Visitors to the Center this March can participate in a variety of events in honor of Women's History Month. During the Philadelphia Girl Power show, visitors can learn about the remarkable women who have called Philadelphia home, such as Betsy Ross and Marian Anderson, among others. During the Women of Power show, visitors will explore extraordinary women throughout history and the issues they faced while trying to secure equal rights.
Visitors also can take a self-guided tour that explores the struggles and triumphs of American women as they worked together to gain equality as citizens. Look for the Women's History Month stickers highlighting the following artifacts and displays throughout our exhibits:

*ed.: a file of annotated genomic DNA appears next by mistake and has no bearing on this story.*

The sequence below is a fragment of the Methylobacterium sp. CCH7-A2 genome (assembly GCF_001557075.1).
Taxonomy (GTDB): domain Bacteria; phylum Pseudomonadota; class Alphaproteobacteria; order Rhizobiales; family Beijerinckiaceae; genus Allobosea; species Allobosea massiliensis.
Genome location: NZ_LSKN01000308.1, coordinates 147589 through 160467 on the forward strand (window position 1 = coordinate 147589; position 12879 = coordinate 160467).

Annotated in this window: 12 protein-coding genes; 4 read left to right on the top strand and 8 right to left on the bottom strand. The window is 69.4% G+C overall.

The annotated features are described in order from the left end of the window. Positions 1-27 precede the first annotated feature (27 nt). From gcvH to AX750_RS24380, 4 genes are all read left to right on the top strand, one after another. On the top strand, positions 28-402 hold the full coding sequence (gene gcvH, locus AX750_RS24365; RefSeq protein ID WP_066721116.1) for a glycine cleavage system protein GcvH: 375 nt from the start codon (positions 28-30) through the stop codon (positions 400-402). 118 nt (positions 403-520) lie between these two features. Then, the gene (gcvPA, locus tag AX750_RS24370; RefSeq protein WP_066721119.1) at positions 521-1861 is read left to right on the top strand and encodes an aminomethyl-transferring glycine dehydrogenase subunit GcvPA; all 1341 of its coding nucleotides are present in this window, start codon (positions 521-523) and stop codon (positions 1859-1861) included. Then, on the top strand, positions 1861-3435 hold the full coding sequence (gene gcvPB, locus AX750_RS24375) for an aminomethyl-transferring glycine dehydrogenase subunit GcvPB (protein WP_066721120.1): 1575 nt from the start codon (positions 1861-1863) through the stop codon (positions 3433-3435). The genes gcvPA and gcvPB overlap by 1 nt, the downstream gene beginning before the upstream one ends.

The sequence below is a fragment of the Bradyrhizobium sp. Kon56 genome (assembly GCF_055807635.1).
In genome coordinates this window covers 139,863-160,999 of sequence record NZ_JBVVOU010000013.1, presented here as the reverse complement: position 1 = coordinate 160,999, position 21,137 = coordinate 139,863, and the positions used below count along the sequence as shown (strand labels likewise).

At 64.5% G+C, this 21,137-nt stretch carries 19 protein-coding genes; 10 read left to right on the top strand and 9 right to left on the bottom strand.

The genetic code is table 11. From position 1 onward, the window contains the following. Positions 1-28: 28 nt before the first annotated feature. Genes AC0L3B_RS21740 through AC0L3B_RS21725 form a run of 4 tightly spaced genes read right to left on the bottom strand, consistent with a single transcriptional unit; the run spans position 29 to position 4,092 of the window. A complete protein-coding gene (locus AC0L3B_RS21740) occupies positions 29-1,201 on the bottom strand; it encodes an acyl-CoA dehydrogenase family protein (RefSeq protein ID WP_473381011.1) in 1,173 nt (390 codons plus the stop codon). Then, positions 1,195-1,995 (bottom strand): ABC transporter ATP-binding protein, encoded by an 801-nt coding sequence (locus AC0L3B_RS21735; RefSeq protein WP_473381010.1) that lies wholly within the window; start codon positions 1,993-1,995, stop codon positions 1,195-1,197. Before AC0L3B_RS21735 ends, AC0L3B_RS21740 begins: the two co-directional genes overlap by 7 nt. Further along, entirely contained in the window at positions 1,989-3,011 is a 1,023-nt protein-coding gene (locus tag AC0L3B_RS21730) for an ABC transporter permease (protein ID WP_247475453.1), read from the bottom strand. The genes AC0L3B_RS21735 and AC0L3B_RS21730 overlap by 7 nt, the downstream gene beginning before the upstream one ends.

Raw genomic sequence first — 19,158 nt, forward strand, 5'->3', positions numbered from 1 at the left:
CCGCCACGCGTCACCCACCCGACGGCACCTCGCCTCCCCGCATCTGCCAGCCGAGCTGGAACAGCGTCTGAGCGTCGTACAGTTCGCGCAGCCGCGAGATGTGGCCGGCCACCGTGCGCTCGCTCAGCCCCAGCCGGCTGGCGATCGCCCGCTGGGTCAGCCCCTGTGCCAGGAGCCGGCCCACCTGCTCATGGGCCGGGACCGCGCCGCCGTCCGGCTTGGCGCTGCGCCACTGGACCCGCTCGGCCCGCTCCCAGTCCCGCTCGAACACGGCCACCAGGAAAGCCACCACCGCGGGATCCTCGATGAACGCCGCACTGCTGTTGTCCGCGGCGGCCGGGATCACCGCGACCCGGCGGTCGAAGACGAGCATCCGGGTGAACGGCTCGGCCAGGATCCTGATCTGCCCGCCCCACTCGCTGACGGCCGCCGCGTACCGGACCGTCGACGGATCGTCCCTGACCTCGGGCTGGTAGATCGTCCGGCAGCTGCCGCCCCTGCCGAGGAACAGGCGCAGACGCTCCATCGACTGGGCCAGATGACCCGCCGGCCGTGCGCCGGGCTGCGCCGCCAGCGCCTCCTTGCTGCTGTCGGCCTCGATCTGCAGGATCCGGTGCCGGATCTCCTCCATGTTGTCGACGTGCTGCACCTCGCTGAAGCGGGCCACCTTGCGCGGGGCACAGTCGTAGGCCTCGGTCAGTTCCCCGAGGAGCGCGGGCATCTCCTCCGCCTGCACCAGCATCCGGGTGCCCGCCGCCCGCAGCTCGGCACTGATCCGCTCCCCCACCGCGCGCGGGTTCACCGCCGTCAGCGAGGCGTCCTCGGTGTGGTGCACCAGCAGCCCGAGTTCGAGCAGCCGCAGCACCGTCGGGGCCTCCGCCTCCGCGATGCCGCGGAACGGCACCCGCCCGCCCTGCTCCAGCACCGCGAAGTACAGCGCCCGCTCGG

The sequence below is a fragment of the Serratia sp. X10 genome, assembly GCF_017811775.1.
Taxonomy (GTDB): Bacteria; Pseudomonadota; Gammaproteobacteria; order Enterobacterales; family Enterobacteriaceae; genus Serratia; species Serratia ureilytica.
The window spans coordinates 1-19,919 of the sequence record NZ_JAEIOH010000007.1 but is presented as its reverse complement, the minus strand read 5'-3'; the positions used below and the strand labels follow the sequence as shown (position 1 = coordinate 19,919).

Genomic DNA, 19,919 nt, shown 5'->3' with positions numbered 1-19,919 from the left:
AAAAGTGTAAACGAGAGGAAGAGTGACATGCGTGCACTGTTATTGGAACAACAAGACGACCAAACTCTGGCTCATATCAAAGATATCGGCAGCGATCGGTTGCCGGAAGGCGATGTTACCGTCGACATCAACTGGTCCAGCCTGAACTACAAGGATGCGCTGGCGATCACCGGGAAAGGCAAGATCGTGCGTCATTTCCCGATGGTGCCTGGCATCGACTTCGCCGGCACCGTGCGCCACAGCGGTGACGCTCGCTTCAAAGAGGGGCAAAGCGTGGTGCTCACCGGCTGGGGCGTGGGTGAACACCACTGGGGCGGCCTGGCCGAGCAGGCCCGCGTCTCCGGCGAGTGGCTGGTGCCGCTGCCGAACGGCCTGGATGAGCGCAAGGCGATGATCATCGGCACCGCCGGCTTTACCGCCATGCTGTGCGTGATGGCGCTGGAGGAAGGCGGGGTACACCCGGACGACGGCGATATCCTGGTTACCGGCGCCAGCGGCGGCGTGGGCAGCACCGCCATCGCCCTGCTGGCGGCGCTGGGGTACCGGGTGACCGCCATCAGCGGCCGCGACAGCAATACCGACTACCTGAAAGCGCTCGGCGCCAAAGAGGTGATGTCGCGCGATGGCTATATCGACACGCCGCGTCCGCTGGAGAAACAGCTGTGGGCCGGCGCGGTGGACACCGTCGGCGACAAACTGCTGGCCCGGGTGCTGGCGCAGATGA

The Constitution is 225 years old this year, but over the 130 years passed after its signing before it was amended to give American women the right to vote. Without a voice at the ballot box, women looked to other means to make their onions heard. The 19th Amendment, which was based off a draft by Susan B. Anthony, was first proposed as a constitutional amendment in 1878 but was ratified in 1920.
In February 1980, President Jimmy Carter declared the week of March 8 to be National Women’s History Week. By Presidential Proclamation, Carter called on Americans to commemorate the unsung contributions of American women of years past. Carter said, “I urge libraries, schools, and community organizations to focus their observances on the leaders who struggled for equality–Susan B. Anthony, Sojourner Truth, Lucy Stone, Lucretia Mott, Elizabeth Cady Stanton, Harriet Tubman, and Alice Paul. Understanding the true history of our country will help us to comprehend the need for full equality under the law for all our people.”
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How can People who are unable to vote ensure their opinions are heard in the upcoming elections?
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